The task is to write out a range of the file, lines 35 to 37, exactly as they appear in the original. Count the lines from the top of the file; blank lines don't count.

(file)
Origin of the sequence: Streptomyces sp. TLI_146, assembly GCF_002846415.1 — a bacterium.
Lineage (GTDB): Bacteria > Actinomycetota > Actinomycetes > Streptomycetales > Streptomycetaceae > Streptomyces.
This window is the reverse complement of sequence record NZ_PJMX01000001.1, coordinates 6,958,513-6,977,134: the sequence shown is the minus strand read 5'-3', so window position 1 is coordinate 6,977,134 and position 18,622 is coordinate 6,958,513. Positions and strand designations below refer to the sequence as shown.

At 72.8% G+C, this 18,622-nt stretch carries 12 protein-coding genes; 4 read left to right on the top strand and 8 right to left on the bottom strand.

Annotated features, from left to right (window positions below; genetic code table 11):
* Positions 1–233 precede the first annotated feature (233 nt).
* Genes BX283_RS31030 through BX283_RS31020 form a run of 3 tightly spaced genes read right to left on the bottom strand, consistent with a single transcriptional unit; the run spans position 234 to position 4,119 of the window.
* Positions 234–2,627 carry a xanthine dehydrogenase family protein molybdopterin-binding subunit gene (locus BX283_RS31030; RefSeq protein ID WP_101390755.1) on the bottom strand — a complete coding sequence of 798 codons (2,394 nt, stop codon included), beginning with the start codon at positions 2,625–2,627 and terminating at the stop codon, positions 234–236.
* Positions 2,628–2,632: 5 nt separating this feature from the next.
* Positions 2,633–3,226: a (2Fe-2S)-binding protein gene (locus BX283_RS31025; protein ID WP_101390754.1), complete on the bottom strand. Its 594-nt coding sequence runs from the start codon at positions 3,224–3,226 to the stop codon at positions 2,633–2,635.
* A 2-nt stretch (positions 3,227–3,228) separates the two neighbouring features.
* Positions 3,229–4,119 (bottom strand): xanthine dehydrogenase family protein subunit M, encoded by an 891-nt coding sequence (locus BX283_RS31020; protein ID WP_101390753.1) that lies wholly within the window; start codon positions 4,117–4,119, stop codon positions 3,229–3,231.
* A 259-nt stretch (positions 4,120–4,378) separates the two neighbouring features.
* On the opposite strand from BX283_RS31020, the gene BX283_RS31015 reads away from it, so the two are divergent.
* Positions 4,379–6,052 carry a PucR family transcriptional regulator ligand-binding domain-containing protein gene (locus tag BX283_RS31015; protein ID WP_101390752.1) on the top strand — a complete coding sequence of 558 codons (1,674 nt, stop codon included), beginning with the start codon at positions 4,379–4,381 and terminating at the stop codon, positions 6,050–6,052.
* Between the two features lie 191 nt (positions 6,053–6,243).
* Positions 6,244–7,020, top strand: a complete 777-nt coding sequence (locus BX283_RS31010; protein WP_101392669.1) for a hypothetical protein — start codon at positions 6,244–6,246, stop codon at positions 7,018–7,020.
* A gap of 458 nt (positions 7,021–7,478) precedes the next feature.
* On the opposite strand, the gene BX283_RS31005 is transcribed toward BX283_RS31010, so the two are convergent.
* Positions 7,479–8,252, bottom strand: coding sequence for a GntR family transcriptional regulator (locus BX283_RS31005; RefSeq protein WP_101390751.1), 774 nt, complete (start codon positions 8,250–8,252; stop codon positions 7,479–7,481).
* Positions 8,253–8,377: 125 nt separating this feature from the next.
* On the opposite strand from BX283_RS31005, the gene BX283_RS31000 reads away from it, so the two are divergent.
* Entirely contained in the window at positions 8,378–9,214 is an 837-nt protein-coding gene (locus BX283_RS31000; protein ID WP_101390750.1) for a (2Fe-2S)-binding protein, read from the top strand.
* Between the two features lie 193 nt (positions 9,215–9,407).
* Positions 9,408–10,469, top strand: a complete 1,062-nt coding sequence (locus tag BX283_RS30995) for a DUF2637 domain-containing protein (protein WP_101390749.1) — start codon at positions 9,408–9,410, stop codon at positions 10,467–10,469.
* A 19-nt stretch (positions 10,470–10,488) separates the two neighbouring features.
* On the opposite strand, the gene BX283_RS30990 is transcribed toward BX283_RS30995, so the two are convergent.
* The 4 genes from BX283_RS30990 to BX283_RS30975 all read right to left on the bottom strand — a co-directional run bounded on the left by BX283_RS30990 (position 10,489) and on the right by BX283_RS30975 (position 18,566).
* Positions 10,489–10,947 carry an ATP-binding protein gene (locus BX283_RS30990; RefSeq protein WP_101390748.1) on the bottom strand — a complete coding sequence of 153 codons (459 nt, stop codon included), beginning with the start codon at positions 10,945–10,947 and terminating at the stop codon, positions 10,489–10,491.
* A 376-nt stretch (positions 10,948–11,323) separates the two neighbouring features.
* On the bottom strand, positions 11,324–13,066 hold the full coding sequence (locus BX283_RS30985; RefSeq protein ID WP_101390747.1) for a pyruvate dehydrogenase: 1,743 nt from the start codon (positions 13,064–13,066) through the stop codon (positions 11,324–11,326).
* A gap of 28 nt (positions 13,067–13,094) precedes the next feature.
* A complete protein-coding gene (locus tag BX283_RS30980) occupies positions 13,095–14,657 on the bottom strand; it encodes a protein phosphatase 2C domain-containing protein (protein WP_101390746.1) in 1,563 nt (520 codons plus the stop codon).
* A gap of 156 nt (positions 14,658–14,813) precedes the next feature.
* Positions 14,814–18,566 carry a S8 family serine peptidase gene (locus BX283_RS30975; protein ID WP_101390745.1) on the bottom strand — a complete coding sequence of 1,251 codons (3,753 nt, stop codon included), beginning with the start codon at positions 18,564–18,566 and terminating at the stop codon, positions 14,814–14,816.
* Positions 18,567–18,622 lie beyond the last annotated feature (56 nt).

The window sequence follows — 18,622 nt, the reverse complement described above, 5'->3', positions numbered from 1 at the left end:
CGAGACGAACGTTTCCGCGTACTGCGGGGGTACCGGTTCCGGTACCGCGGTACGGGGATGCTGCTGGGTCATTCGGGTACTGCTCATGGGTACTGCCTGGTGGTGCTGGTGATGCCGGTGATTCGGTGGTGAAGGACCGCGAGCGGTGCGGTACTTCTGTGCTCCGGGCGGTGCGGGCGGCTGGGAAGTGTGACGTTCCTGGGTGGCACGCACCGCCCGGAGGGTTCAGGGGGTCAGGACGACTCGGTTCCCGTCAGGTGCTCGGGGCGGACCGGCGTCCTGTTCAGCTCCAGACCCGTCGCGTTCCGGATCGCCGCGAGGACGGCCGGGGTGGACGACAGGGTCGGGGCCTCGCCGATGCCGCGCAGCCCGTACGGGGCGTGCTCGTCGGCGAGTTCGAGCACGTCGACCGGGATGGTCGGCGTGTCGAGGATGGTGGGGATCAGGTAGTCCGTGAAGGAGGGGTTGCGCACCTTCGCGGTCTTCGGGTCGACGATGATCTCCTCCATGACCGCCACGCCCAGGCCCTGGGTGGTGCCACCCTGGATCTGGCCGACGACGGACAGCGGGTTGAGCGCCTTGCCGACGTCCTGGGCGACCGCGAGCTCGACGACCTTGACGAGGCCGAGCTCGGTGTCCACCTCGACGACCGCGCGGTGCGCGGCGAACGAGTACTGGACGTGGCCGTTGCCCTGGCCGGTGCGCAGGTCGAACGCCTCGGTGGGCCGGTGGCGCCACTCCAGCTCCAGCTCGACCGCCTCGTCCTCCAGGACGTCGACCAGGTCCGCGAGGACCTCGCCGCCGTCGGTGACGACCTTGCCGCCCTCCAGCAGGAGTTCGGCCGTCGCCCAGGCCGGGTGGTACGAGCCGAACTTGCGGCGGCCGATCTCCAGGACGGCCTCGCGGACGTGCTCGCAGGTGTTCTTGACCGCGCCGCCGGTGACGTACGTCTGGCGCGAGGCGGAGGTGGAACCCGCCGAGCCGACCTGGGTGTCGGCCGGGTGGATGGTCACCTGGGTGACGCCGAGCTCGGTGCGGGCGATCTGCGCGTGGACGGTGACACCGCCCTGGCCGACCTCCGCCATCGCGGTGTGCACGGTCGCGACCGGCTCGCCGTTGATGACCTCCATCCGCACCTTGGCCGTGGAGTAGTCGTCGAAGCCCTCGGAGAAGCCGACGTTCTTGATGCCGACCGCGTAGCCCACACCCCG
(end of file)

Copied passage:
* Positions 14,814–18,566 carry a S8 family serine peptidase gene (locus BX283_RS30975; protein ID WP_101390745.1) on the bottom strand — a complete coding sequence of 1,251 codons (3,753 nt, stop codon included), beginning with the start codon at positions 18,564–18,566 and terminating at the stop codon, positions 14,814–14,816.
* Positions 18,567–18,622 lie beyond the last annotated feature (56 nt).

The window sequence follows — 18,622 nt, the reverse complement described above, 5'->3', positions numbered from 1 at the left end: